The First Amendment to the Constitution of the United States reads:
Congress shall make no law respecting an establishment of religion, or prohibiting the free exercise thereof; or abridging the freedom of speech, or of the press; or the right of the people peaceably to assemble, and to petition the Government for a redress of grievances.
But despite that right of assembly, the United States is, today, less free for labor than 41 other nations —as rated by Freedom House— in part, because U.S. employers can, with relative impunity, fire or demote employees for attempting to assemble into a union. Although such 'freedom of association' is not explicitly protected in the First Amendment, the U.S. Supreme Court has ruled in many cases that the Constitution does do so implicitly.
From authors Richard D. Kahlenberg and Moshe Z. Marvit:
Labor must make clear, in word and deed, that it is part of a broader movement for social justice and against concentrated wealth and power, not just a special interest concerned only with its membership.
When union wages increase, nonunion employers respond by raising pay, too, to attract workers. And each percentage-point decline in the U.S. unionization rate has been accompanied by a comparable fall in the proportion of income going to the middle class.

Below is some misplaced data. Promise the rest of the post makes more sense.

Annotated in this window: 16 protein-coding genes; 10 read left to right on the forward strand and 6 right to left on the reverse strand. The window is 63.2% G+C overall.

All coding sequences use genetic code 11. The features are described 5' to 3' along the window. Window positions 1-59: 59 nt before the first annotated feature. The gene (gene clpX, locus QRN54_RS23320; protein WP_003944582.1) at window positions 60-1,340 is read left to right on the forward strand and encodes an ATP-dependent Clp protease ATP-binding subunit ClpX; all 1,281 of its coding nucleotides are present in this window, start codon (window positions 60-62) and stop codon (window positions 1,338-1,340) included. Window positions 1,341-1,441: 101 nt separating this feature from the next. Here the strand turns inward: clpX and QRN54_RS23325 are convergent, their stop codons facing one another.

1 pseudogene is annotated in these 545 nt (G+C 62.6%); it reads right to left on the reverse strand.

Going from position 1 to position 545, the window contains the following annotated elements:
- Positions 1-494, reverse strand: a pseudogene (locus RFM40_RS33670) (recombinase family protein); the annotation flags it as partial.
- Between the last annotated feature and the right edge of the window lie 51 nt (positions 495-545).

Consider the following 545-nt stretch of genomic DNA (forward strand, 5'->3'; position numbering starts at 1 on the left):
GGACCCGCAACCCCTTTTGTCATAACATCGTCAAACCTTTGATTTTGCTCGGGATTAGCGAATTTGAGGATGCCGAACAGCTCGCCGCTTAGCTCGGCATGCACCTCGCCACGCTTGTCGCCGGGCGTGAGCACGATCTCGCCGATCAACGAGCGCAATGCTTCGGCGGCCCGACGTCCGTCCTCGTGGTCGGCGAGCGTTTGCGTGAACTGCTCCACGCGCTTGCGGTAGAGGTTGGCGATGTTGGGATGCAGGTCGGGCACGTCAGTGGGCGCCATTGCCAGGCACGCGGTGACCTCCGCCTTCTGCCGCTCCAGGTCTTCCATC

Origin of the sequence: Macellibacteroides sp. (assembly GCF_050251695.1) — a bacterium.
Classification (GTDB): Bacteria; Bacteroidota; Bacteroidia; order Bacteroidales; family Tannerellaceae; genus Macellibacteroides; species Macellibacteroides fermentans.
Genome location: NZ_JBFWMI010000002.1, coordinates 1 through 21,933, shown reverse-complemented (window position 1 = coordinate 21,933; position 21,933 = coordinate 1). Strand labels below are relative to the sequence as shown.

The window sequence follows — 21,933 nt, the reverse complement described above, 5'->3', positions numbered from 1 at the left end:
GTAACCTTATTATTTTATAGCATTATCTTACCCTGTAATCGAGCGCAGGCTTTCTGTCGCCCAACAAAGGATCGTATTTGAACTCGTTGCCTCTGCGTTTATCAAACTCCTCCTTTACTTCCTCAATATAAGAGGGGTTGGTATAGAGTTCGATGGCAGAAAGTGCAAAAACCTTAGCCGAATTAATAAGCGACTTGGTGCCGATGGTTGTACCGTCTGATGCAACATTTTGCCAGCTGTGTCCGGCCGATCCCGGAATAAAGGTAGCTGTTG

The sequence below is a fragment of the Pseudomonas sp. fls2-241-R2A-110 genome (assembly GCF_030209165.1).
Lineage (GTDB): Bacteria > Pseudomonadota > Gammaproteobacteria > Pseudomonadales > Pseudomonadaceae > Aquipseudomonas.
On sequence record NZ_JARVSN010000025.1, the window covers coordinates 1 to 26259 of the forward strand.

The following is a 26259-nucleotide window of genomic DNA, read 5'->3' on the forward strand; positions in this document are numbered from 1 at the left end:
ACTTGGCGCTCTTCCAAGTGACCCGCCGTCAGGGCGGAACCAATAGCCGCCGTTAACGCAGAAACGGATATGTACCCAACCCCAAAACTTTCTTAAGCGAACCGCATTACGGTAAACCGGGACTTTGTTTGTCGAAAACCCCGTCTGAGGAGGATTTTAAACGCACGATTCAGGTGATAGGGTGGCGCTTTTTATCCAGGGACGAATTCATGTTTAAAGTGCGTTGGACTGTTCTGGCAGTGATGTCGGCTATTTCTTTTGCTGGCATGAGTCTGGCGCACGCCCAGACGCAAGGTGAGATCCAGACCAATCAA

Unions need to show that they are a vehicle for vindicating the individual rights that Americans hold dear against the power of large employers and the government. Just as Martin Luther King, Jr. fought for individual civil rights as a fulfillment of the Declaration of Independence’s promise of equal opportunity, so the labor movement should fight for individuals’ First Amendment right to engage in the freedom of association, including the right to form a union. [emphasis mine]
Federally recognized in 1894, Labor Day is an American holiday, observed on the first Monday in September, that celebrates the economic and social contributions of workers. Today, let's honor them by pledging to work toward a better Labor Day.
- Read this marvelous rant from Senator Bernie Sanders (Independent Senator from Vermont: Labor Day, 2012. "The American people are angry."
- I would be sorely remiss, if, on Labor Day, I failed to thank the brewers —who make our daily beer, so refreshing after an honest day's work. So ... Thank you!